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Why Exercise Can Lower Breast Cancer Risk

A girl who's physically active into her preteen years might be less likely to develop breast cancer when she grows up, suggests a new study.

The reason: She may have her first period later, delaying her exposure to peak levels of estrogen, says Leslie Bernstein, Ph.D., a cancer researcher at the University of Southern California, in Los Angeles. She studied girls ages 9 to 13 over four years. Those who were moderately active for at least four hours a week  -- not just sports, but informal time running around the playground  -- began menstruating latest.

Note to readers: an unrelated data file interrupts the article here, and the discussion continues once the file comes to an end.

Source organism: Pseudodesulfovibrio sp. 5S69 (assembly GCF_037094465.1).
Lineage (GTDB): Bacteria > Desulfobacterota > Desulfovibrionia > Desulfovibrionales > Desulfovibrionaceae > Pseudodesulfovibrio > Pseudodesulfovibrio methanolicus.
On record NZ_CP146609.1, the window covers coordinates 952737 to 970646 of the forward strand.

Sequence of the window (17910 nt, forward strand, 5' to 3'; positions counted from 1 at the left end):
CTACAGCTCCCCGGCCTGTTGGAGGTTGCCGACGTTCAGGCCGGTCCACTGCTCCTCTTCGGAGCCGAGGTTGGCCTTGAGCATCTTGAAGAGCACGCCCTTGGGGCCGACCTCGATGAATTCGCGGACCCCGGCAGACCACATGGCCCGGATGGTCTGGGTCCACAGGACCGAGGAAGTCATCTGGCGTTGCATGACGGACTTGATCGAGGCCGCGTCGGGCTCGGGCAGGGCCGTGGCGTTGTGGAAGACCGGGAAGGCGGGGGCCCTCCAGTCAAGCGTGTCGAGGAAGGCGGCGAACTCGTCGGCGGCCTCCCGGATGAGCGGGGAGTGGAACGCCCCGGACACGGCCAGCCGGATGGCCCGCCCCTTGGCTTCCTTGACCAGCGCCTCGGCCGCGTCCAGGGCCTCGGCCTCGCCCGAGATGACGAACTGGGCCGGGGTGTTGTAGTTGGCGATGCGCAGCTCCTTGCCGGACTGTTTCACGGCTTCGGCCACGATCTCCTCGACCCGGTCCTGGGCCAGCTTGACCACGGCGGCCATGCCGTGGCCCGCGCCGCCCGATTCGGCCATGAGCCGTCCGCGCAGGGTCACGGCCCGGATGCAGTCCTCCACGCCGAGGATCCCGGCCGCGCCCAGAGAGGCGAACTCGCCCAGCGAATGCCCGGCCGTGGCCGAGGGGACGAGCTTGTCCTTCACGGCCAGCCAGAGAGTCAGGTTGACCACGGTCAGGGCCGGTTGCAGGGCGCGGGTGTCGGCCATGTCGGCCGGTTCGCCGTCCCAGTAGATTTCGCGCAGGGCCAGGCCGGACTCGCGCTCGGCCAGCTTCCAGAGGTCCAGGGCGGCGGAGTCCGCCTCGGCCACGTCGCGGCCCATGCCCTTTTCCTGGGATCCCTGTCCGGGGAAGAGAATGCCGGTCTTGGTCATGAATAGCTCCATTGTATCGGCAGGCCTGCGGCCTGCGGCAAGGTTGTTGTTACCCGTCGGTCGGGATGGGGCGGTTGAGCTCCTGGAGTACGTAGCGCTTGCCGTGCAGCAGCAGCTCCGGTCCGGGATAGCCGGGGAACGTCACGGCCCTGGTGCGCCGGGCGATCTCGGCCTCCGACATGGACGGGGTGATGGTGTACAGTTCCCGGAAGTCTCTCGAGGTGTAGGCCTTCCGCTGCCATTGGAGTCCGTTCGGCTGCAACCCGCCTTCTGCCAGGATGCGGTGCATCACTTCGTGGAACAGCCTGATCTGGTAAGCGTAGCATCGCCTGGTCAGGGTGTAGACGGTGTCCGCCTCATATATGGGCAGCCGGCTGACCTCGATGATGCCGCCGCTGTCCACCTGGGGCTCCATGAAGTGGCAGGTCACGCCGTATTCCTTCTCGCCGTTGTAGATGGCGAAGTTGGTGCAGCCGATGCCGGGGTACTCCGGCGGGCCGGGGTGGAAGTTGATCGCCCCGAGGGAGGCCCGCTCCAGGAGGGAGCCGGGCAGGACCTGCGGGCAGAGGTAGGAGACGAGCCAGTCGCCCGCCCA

While delaying puberty by a year lowers lifetime breast-cancer risk by only a modest 6 to 8 percent, there are other benefits to keeping little girls moving. "Physical activity also reduces the risk of childhood obesity and, in adulthood, heart disease, depression, and Type 2 diabetes, as well as other cancers," says Dr. Bernstein.

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